Man of Steel, Woman of Kleenex (video), and Grading Adventures

Interesting thing: I am typing up the response sheets to the final essays for students in my Understanding English & American Pop Cultures course, and I actually had occasion to pass along the link to this video to one student who discussed Superman:

(It is, of course, based very closely on Larry Niven’s original story.)

I am not going to say more about superheroes, because I feel as if I’m a bit superhero-ed out, to be honest. It’s a huge genre, and there’s so much I don’t know about it… but I imagine it’d be fun to teach a whole course on the superhero figure. It’d also be a good excuse to go and read a bunch of history and stuff.

Not for now, though… maybe in some future Popular Culture course, or something. I’d like to get a Special Studies course set up, where we could teach some experimental course, a kind of sandbox for spinning out new course subjects. But I don’t know how hard it would be to get one set up. Another I’d like to teach is “Representations of African-Americans” or something like that, which, in fact, would be an expanded version of the first half of my Pop Culture course from this semester, which followed the track through to the present day instead of stopping at sometime around 1945. (We got to 1969 or so in terms of social movements, but also briefly discussed Madonna; we talked about her somewhat less than we discussed Josephine Baker, though.)

Anyway, I have five essays left from that class, and it’s my biggest course. There are a few other piles of things to get through — the most sizeable being a pile of creative writing submissions, only four of which included some sort of request for written feedback — and then I’ll only have calculations and stuff left to do.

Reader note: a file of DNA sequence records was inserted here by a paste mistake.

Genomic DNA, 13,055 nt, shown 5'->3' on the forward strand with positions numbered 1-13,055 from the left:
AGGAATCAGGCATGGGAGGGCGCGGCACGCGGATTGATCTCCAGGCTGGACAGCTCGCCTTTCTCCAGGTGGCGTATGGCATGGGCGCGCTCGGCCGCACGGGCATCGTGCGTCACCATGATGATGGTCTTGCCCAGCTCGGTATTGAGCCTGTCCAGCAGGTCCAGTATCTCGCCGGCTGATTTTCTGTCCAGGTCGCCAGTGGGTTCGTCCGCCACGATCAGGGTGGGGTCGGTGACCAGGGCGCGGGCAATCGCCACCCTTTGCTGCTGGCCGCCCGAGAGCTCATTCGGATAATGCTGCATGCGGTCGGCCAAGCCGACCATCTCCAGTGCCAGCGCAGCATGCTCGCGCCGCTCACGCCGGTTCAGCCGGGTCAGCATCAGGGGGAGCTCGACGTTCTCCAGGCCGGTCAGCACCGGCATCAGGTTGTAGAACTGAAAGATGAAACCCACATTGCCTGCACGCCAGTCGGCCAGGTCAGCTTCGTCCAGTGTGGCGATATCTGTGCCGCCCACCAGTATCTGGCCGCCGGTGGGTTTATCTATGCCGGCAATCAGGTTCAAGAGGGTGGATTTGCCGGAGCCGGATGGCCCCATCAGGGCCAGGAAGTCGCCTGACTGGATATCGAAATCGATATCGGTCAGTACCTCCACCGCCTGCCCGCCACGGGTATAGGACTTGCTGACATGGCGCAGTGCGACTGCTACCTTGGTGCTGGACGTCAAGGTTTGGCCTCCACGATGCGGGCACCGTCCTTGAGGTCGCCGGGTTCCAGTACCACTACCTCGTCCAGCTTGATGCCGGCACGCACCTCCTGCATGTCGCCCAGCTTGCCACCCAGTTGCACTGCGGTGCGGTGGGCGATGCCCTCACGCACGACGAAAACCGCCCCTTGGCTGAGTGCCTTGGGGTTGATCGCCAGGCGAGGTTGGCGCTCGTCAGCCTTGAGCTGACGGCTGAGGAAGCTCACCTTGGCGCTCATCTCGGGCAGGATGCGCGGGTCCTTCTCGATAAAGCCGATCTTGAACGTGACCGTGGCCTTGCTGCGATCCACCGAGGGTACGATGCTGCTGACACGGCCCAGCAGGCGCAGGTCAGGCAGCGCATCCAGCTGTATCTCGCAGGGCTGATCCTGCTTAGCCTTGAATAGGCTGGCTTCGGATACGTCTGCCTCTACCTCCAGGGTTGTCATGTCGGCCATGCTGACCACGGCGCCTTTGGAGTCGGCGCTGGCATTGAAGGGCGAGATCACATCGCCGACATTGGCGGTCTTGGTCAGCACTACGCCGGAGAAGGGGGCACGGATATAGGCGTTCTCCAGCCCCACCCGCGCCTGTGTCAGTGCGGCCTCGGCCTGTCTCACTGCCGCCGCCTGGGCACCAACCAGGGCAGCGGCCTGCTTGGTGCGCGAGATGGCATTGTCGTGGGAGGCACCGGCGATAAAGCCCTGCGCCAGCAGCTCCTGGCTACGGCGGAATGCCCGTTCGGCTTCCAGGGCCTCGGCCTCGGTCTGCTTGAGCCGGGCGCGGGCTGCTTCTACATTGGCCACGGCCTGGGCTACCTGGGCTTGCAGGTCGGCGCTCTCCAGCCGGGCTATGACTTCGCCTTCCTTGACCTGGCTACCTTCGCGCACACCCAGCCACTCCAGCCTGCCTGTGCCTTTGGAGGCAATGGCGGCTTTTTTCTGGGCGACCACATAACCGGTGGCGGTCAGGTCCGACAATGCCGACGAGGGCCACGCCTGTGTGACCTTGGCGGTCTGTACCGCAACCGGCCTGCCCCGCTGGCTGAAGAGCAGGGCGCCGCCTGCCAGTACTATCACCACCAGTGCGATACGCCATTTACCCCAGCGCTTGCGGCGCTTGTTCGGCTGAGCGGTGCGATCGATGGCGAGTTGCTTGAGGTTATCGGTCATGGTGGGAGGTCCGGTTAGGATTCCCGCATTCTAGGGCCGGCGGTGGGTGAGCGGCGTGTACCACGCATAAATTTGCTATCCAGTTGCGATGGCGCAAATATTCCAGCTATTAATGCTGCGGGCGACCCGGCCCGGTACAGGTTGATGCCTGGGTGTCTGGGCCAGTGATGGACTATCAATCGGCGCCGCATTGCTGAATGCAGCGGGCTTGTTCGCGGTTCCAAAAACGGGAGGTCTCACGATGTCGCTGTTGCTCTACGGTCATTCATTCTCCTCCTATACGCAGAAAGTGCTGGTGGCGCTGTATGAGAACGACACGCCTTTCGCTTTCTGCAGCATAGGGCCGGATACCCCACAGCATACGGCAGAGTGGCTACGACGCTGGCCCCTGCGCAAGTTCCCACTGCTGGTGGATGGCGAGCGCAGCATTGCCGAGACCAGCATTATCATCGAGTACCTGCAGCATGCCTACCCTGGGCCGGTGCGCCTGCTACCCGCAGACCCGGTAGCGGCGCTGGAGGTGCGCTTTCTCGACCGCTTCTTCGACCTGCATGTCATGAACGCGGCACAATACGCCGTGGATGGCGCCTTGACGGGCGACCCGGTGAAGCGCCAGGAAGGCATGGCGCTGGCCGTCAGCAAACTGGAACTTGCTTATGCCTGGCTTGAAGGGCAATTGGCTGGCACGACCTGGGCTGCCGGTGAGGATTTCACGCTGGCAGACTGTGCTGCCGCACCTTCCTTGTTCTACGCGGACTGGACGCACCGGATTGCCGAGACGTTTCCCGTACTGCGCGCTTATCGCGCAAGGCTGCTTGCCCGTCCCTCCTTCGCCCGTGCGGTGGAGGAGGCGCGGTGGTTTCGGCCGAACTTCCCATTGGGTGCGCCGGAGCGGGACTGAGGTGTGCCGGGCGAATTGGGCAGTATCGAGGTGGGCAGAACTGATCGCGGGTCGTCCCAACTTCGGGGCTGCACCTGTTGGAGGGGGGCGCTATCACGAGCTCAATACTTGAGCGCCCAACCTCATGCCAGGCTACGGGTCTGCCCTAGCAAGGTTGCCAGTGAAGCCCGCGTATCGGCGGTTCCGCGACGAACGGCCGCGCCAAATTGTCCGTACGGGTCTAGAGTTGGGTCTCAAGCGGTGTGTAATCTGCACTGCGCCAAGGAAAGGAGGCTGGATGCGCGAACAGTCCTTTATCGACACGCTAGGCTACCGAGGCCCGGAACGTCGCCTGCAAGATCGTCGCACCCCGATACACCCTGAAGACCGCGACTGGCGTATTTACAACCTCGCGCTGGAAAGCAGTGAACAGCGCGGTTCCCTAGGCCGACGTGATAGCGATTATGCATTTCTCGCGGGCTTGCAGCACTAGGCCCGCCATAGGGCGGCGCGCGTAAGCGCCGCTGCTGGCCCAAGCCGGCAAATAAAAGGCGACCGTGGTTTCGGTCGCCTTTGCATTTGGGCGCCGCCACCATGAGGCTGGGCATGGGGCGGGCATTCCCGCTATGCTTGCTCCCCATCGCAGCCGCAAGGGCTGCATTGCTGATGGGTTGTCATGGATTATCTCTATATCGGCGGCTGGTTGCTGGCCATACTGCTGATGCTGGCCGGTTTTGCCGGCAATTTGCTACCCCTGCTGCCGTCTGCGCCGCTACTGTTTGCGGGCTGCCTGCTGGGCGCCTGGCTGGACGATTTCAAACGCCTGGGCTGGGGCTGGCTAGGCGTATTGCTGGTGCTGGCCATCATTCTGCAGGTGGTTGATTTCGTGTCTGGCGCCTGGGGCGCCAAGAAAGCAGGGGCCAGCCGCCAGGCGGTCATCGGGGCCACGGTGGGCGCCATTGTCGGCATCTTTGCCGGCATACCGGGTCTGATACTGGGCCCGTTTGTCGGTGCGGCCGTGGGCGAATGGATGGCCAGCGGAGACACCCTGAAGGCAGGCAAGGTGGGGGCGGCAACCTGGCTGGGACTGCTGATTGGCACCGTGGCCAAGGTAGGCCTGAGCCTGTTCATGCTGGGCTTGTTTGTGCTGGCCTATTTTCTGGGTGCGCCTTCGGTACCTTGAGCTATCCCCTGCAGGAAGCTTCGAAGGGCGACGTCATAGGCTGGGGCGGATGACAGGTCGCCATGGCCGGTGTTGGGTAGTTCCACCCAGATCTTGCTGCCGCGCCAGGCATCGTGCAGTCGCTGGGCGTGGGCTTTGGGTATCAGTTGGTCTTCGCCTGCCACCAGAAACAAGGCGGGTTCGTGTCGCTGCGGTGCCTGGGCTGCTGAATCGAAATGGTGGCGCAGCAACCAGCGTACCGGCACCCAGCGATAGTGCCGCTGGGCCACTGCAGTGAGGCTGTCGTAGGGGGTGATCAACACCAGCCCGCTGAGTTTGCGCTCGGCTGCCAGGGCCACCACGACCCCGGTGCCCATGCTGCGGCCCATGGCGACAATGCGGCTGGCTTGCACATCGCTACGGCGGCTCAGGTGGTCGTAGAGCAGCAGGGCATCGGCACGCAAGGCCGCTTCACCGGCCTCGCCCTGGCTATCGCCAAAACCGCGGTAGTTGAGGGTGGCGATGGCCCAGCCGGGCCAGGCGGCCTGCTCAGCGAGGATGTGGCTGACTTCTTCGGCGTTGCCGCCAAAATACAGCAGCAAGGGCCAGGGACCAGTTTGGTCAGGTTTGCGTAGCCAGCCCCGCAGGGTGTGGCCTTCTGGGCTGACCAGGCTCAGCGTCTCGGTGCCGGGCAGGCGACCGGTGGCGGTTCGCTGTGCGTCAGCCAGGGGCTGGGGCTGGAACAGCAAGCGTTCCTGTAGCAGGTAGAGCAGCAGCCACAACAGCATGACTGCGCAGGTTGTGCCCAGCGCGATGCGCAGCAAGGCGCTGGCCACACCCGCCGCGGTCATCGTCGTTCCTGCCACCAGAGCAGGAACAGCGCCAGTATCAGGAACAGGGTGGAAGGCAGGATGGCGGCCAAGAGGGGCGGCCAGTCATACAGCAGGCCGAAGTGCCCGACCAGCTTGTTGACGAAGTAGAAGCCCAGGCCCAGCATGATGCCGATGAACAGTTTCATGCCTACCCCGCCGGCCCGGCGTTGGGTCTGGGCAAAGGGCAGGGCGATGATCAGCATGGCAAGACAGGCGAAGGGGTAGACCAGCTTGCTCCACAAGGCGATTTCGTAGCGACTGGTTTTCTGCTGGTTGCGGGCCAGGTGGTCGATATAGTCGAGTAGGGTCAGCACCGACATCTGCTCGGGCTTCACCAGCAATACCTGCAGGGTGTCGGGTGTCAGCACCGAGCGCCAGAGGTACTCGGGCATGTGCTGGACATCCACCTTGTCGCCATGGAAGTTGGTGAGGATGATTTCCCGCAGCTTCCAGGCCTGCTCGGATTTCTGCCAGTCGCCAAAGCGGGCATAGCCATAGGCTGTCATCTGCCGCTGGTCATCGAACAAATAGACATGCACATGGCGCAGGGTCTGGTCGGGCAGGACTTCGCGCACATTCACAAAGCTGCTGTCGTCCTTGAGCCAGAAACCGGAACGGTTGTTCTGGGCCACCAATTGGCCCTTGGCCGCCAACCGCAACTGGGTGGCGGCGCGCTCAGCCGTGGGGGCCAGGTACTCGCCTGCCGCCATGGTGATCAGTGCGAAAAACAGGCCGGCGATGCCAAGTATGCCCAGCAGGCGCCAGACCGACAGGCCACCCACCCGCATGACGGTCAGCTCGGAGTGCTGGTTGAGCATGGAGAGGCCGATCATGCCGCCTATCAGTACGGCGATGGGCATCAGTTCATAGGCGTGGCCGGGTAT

One lesson I’ve learned is that, no matter how much disorganized students beg you, it’s better not to adjust the due date for their final essay/project/whatever to the end of exam week.

This is not just because one only has a week after the end of the exam period during which to grade, calculate, and submit grades into the system — it’s also because of the fact that too many students will simply procrastinate till the last minute anyway. If you let them procrastinate until the end of exam week, fewer students will manage to complete the project, and of those who do, a surprising amount will be of lower quality than it otherwise might have been. Which is not to say the essays are all horrible: I’ve genuinely enjoyed some, but I could see the strain of last-minute-itis clearly in many, combined with post-exam-zombie-itis.

But I also have at least four, and possibly five, students who failed to submit a final essay. After a semester of showing up to class — some of them participating quite well, I should add — I was baffled to hear that they’d decided not to submit any kind of final essay at all. (Scratch that: one student was going to fail anyway, and probably realized it. The other three, though, could easily have passed the class or even done well, but opted not to submit a final essay. Ah well… I told them about two months before the due date to get to work researching their next essay; I can only assume that they didn’t.)

That said, it seems to me wiser to have a hard-and-fast deadline for the final research project, at least a week, maybe ten days or even two weeks, before the final exam week begins. I get the feeling the earlier the deadline (within reason) the better the work I’ll be receiving.

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